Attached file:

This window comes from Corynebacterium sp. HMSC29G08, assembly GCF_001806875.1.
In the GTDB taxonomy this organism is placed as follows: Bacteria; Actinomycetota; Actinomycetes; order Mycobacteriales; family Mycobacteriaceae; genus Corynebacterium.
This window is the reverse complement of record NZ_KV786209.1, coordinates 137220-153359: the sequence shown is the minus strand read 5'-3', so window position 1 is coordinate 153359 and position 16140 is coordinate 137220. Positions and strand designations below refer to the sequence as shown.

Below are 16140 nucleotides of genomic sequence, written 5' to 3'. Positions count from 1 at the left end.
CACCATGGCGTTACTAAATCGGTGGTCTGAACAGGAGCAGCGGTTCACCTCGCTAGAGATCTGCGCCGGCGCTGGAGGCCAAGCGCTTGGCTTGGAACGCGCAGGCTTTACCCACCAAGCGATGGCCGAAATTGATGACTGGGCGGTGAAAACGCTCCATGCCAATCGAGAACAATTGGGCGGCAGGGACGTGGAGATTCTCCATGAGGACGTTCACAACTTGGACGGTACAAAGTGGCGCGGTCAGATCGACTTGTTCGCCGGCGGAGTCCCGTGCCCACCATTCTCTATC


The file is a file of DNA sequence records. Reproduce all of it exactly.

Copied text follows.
This window comes from Corynebacterium sp. HMSC29G08, assembly GCF_001806875.1.
In the GTDB taxonomy this organism is placed as follows: Bacteria; Actinomycetota; Actinomycetes; order Mycobacteriales; family Mycobacteriaceae; genus Corynebacterium.
This window is the reverse complement of record NZ_KV786209.1, coordinates 137220-153359: the sequence shown is the minus strand read 5'-3', so window position 1 is coordinate 153359 and position 16140 is coordinate 137220. Positions and strand designations below refer to the sequence as shown.

Below are 16140 nucleotides of genomic sequence, written 5' to 3'. Positions count from 1 at the left end.
CACCATGGCGTTACTAAATCGGTGGTCTGAACAGGAGCAGCGGTTCACCTCGCTAGAGATCTGCGCCGGCGCTGGAGGCCAAGCGCTTGGCTTGGAACGCGCAGGCTTTACCCACCAAGCGATGGCCGAAATTGATGACTGGGCGGTGAAAACGCTCCATGCCAATCGAGAACAATTGGGCGGCAGGGACGTGGAGATTCTCCATGAGGACGTTCACAACTTGGACGGTACAAAGTGGCGCGGTCAGATCGACTTGTTCGCCGGCGGAGTCCCGTGCCCACCATTCTCTATC